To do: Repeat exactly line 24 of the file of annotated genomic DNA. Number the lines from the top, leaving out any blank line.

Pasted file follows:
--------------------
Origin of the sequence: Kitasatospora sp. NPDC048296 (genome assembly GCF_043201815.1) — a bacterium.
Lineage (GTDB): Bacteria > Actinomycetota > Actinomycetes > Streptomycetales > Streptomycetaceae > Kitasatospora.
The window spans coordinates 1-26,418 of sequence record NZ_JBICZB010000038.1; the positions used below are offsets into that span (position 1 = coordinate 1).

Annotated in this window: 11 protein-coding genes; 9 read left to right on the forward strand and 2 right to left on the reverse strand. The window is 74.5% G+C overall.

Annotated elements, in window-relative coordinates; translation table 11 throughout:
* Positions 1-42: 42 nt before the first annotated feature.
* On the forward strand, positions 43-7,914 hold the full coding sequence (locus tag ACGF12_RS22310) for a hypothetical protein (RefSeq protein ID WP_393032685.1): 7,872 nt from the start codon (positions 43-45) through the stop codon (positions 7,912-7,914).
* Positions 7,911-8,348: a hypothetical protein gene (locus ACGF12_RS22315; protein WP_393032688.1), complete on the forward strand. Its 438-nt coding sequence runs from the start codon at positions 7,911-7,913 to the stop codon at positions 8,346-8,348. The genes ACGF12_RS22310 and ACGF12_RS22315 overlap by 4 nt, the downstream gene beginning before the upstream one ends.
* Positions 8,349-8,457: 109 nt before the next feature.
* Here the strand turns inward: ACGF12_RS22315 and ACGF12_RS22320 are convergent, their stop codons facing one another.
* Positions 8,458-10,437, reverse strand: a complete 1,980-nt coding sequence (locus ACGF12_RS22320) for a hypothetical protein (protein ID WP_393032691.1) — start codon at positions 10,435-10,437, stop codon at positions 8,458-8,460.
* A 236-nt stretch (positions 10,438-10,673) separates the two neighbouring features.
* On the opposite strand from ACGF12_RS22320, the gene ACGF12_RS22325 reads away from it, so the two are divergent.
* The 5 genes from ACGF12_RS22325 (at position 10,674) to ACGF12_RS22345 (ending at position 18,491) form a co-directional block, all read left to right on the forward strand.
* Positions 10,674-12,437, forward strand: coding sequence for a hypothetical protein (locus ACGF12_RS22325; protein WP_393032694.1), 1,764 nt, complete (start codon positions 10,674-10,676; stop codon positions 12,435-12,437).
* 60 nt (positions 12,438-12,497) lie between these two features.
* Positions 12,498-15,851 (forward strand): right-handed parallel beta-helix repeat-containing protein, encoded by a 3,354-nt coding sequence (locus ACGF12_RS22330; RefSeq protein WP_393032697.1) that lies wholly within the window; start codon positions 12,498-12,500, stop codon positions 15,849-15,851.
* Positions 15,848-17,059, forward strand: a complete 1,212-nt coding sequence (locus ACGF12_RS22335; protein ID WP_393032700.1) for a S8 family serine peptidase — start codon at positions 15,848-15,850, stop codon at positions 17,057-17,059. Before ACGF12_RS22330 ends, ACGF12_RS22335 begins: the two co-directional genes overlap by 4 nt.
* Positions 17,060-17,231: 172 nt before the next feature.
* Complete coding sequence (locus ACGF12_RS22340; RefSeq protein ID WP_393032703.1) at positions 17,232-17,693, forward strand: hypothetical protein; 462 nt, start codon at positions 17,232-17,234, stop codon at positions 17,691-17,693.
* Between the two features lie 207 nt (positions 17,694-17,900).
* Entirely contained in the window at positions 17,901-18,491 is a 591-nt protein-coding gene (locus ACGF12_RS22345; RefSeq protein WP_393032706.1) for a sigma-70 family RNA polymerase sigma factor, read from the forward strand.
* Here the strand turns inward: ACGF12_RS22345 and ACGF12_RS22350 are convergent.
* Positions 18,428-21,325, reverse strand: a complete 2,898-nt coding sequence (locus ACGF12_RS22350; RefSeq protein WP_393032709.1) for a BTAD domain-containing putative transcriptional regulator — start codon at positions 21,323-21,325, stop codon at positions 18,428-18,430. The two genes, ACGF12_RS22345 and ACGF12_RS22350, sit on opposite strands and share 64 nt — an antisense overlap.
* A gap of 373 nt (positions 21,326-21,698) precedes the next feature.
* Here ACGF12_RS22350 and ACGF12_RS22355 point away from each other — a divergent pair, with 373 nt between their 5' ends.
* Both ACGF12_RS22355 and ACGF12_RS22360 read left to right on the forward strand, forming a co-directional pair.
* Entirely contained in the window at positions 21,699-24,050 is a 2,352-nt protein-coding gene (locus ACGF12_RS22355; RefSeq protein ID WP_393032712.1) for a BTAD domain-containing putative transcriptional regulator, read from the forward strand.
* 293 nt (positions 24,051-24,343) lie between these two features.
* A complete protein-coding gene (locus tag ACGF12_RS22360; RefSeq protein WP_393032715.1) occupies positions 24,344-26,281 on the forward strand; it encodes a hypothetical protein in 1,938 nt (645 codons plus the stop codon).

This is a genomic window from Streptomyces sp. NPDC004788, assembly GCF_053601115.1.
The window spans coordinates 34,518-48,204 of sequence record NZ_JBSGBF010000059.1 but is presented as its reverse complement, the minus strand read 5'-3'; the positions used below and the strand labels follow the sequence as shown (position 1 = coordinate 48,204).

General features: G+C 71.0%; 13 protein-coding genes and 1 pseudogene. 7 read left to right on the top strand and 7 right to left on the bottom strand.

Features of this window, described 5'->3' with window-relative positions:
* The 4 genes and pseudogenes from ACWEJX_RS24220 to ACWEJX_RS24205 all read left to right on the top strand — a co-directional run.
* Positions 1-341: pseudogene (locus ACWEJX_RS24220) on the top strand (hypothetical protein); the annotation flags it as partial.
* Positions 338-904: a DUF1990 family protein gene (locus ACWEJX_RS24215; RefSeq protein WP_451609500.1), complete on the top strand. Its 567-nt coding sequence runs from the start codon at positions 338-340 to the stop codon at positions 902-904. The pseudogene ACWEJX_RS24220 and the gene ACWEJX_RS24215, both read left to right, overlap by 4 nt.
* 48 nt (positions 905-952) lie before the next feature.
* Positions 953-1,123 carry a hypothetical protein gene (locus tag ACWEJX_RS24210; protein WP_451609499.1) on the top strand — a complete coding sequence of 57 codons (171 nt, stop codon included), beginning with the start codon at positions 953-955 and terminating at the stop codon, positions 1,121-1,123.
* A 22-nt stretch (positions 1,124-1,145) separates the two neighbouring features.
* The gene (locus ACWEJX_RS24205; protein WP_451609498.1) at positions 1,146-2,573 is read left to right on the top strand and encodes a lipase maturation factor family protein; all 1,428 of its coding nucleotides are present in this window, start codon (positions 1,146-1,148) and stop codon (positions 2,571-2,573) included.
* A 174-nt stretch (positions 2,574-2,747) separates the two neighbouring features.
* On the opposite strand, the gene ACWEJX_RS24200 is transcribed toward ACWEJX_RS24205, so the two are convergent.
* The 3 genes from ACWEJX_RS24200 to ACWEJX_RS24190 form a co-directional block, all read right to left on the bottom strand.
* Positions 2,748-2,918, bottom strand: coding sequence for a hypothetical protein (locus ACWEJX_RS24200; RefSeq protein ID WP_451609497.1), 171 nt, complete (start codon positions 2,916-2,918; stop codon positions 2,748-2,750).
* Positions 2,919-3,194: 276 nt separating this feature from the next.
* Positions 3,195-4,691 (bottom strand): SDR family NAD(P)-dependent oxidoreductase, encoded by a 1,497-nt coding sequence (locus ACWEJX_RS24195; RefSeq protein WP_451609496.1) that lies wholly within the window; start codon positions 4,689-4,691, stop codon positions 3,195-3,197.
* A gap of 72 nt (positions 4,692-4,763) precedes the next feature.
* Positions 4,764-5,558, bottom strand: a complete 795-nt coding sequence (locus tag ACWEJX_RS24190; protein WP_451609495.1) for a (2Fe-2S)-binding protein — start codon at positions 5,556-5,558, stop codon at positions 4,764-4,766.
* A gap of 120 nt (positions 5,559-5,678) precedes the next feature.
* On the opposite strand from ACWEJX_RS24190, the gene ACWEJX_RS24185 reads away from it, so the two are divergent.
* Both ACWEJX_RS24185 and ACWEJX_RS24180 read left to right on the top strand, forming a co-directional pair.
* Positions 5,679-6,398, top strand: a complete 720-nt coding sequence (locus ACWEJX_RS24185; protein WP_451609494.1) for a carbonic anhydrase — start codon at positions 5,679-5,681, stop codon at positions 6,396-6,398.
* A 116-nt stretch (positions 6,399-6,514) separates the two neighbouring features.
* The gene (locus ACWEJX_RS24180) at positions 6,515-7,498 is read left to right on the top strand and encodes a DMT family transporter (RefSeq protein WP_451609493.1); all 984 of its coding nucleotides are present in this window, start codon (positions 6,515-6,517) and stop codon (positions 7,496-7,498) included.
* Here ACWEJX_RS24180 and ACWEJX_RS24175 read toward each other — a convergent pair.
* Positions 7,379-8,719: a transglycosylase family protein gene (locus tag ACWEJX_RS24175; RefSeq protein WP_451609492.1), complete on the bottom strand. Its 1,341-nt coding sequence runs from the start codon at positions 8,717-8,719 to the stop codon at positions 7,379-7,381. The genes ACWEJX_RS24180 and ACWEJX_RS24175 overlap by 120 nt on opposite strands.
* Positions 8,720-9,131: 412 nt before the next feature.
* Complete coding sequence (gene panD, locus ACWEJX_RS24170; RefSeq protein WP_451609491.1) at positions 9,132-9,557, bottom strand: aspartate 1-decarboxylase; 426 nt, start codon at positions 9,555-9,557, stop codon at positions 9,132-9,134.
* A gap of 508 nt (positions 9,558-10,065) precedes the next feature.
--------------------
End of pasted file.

* Positions 18,428-21,325, reverse strand: a complete 2,898-nt coding sequence (locus ACGF12_RS22350; RefSeq protein WP_393032709.1) for a BTAD domain-containing putative transcriptional regulator — start codon at positions 21,323-21,325, stop codon at positions 18,428-18,430. The two genes, ACGF12_RS22345 and ACGF12_RS22350, sit on opposite strands and share 64 nt — an antisense overlap.